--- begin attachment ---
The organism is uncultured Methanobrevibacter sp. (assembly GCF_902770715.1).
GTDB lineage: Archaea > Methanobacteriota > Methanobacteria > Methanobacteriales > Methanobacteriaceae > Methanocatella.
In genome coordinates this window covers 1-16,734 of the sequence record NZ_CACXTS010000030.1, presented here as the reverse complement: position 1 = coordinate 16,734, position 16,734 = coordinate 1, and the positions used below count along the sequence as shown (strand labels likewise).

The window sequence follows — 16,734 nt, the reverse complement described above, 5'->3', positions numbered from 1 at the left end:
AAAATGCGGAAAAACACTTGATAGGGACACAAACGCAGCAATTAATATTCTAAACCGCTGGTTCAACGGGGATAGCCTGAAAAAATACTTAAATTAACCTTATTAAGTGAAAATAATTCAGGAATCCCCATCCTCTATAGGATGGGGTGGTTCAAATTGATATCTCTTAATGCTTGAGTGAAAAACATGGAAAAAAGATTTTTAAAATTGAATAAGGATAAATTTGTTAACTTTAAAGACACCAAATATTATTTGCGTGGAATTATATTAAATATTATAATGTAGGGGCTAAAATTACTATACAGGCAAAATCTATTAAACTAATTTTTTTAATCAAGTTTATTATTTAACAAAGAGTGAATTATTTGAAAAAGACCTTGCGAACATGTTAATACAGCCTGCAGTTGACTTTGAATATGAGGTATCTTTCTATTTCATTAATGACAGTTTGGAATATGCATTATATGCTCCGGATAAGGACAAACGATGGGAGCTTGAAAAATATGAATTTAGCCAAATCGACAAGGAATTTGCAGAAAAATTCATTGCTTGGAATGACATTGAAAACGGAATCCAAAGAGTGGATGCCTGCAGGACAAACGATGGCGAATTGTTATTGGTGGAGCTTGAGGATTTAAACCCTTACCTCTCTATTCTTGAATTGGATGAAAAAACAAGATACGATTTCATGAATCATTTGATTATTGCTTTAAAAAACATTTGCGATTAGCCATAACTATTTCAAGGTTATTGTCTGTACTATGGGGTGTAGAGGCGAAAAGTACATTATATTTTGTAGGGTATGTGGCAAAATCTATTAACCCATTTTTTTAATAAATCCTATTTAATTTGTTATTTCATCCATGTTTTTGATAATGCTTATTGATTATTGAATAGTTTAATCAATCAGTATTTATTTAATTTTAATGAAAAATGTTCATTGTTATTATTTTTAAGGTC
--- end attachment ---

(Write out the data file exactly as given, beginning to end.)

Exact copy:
The organism is uncultured Methanobrevibacter sp. (assembly GCF_902770715.1).
GTDB lineage: Archaea > Methanobacteriota > Methanobacteria > Methanobacteriales > Methanobacteriaceae > Methanocatella.
In genome coordinates this window covers 1-16,734 of the sequence record NZ_CACXTS010000030.1, presented here as the reverse complement: position 1 = coordinate 16,734, position 16,734 = coordinate 1, and the positions used below count along the sequence as shown (strand labels likewise).

The window sequence follows — 16,734 nt, the reverse complement described above, 5'->3', positions numbered from 1 at the left end:
AAAATGCGGAAAAACACTTGATAGGGACACAAACGCAGCAATTAATATTCTAAACCGCTGGTTCAACGGGGATAGCCTGAAAAAATACTTAAATTAACCTTATTAAGTGAAAATAATTCAGGAATCCCCATCCTCTATAGGATGGGGTGGTTCAAATTGATATCTCTTAATGCTTGAGTGAAAAACATGGAAAAAAGATTTTTAAAATTGAATAAGGATAAATTTGTTAACTTTAAAGACACCAAATATTATTTGCGTGGAATTATATTAAATATTATAATGTAGGGGCTAAAATTACTATACAGGCAAAATCTATTAAACTAATTTTTTTAATCAAGTTTATTATTTAACAAAGAGTGAATTATTTGAAAAAGACCTTGCGAACATGTTAATACAGCCTGCAGTTGACTTTGAATATGAGGTATCTTTCTATTTCATTAATGACAGTTTGGAATATGCATTATATGCTCCGGATAAGGACAAACGATGGGAGCTTGAAAAATATGAATTTAGCCAAATCGACAAGGAATTTGCAGAAAAATTCATTGCTTGGAATGACATTGAAAACGGAATCCAAAGAGTGGATGCCTGCAGGACAAACGATGGCGAATTGTTATTGGTGGAGCTTGAGGATTTAAACCCTTACCTCTCTATTCTTGAATTGGATGAAAAAACAAGATACGATTTCATGAATCATTTGATTATTGCTTTAAAAAACATTTGCGATTAGCCATAACTATTTCAAGGTTATTGTCTGTACTATGGGGTGTAGAGGCGAAAAGTACATTATATTTTGTAGGGTATGTGGCAAAATCTATTAACCCATTTTTTTAATAAATCCTATTTAATTTGTTATTTCATCCATGTTTTTGATAATGCTTATTGATTATTGAATAGTTTAATCAATCAGTATTTATTTAATTTTAATGAAAAATGTTCATTGTTATTATTTTTAAGGTC